The Clean’s Getaway album (geddit?) was released in 2001, by which point New Zealand’s finest underground indie boys were in a position to apply fancy production to their sound. They still sound gorgeously shambling however, e.g. just the way you want them to be. Two tracks even feature members of Yo La Tengo! Now Getaway is reissued in double CD / double LP editions by Merge.
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A record so good I want to eat it.
When I was younger I liked the Clean but never thought they were quite as good as the Chills or the Verlaines or the other NZ royalty I worshipped back then. Listening to this album from 2001 now re-issued in double disc luxury format alongside ‘Syds Pink Wiring System (2003) I now wants to slap the old me in the face.
Listening to this makes me realise that, like football, music is a simple game complicated by idiots. What do the Clean actually do? They string a couple of fuzzy chords together and sing over the top of it. Yet every song here has an atmosphere and a feel all it’s own. It sounds shambolic at first, as if they don’t really care and are just messing about in a rehearsal room but out of the splintered rock comes indelible melodies that when you play the album as a whole start to worm their way into your cranium so that it kinda drifts across your brain rather than entering it direct. The Clean are a band not so much listened to but absorbed.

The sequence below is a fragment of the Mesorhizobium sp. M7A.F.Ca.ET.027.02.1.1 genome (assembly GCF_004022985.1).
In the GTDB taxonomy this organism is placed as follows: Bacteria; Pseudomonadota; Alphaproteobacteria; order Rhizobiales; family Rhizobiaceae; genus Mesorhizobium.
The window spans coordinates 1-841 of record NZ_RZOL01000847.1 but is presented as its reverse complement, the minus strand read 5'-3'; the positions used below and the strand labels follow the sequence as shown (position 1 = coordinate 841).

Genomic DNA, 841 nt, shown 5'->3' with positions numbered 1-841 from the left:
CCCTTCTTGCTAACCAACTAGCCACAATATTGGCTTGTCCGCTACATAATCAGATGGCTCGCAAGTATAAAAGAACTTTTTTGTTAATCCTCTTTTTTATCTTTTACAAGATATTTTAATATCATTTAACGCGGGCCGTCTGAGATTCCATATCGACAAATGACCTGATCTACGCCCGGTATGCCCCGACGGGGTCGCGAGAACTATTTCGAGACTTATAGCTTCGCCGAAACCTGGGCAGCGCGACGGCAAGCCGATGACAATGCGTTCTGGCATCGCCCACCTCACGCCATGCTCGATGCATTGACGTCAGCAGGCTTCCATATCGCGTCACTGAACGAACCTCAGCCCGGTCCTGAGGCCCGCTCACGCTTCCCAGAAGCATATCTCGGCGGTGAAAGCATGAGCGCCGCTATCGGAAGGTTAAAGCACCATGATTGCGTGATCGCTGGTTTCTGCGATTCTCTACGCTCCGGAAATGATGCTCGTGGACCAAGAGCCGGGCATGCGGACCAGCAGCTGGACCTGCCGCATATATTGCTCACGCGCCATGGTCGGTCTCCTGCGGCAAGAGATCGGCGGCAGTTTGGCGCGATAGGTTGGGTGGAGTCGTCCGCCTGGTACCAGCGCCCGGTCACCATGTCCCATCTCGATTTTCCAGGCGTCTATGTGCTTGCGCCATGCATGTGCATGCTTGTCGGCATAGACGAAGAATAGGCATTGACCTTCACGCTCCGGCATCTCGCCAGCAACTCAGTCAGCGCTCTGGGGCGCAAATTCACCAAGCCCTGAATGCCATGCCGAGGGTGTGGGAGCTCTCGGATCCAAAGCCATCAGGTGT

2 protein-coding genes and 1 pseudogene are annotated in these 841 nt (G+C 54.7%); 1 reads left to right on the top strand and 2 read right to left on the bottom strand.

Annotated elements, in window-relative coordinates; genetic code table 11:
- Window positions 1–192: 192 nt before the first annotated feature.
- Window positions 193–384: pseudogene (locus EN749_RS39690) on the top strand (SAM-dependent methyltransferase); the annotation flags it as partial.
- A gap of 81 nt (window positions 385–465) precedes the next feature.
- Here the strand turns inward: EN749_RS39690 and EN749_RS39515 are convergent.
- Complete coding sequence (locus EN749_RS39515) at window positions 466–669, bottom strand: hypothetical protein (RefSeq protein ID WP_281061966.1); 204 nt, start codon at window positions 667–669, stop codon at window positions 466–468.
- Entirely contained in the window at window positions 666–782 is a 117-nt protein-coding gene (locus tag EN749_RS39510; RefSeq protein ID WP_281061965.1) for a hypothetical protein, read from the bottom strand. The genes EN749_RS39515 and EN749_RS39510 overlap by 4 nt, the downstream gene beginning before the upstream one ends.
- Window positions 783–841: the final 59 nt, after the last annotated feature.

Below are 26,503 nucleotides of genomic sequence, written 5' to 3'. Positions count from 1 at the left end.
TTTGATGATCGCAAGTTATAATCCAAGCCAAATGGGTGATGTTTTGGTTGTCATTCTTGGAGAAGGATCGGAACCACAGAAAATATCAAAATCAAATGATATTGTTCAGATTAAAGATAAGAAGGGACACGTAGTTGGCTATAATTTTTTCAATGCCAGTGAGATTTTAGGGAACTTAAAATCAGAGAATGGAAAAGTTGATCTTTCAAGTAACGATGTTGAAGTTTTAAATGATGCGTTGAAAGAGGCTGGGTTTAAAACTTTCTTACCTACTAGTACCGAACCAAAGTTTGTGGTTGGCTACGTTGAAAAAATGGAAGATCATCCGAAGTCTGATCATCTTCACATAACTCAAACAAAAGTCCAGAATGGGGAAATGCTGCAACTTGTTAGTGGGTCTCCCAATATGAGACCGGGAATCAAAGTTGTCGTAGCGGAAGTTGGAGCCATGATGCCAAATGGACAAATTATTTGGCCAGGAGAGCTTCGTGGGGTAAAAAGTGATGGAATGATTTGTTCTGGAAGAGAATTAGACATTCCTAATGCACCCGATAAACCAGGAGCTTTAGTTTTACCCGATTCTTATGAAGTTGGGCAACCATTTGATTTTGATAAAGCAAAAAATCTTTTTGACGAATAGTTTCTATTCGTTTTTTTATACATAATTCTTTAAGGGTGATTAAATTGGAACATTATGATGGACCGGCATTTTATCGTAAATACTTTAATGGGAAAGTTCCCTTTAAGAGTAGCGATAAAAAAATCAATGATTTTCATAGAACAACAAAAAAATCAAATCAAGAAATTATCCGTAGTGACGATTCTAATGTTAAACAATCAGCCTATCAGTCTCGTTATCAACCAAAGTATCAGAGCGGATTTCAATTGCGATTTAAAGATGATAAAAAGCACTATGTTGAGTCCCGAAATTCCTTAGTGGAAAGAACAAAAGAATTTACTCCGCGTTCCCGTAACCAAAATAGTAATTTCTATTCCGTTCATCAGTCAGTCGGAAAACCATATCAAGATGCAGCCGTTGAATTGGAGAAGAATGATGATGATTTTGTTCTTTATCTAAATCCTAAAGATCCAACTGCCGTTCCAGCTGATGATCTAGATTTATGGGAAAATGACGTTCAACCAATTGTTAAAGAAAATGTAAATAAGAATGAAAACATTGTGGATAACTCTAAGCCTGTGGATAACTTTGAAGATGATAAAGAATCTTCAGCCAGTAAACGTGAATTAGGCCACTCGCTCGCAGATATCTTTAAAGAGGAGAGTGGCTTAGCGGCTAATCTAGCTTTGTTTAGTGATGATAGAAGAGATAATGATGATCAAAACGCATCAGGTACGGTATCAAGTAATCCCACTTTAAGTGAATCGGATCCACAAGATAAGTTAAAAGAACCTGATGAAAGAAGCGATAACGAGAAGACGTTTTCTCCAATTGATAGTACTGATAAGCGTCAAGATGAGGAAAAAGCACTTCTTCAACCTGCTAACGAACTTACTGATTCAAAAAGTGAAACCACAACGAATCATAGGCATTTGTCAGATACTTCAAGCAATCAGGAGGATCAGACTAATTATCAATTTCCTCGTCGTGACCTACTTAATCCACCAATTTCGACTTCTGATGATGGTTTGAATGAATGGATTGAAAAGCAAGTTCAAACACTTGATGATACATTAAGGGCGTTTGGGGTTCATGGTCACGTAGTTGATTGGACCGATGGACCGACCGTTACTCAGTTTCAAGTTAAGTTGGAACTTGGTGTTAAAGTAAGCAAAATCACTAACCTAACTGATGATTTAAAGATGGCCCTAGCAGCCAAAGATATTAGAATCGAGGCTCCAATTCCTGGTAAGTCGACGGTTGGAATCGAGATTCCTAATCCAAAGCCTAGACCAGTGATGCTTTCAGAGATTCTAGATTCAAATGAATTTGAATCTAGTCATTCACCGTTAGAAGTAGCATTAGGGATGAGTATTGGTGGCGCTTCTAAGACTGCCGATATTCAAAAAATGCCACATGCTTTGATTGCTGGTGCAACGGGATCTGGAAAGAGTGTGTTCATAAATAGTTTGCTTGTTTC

Yes if it weren’t for the Velvet Underground getting in there first not much of this music would have ever existed. But the Clean shift that blueprint into shapes all their own and when they start strumming pop songs it’s like sun streaming through clouds after a month of grey. Brilliant timeless music.
7/10 Stephen Customer review, 1st November 2016
There are few albums that start as well as Getaway by The Clean. “Stars” has a superb riff, groove and melody making it one of the best album openers I’ve heard - a perfect song! The next track “Jala” changes pace to a kind of mystical psychedelia that wouldn’t be out of place amid the early work of Olivia Tremor Control. “Crazy” has all the hallmarks of classic Clean – an almost-but-not-quite shambolic clatter, nicely held together by bass and drums. “E Motel” and “Poor Boy” more-or-less fit this bill too.
Georgia Hubley and Ira Kaplan of Yo La Tengo make a guest appearance on this album but not on tracks you’d expect. For example, instrumental “Holdin’ On” has a distinct Yo La Tengoiness about it, but they weren’t anywhere near it. Their contributions come on “Alpine Madness” and “Circle Canyon”.
The album is a bit of a sprawling mess really, but the good bits are very good and worth the admission price. It’s a mid-fi mix of proper songs, 90-second ditties, instrumentals and experimentation. The best of the ditties is the melodic “Golden Crown” but this also frustrates as it seems as though it’s not fully realised.
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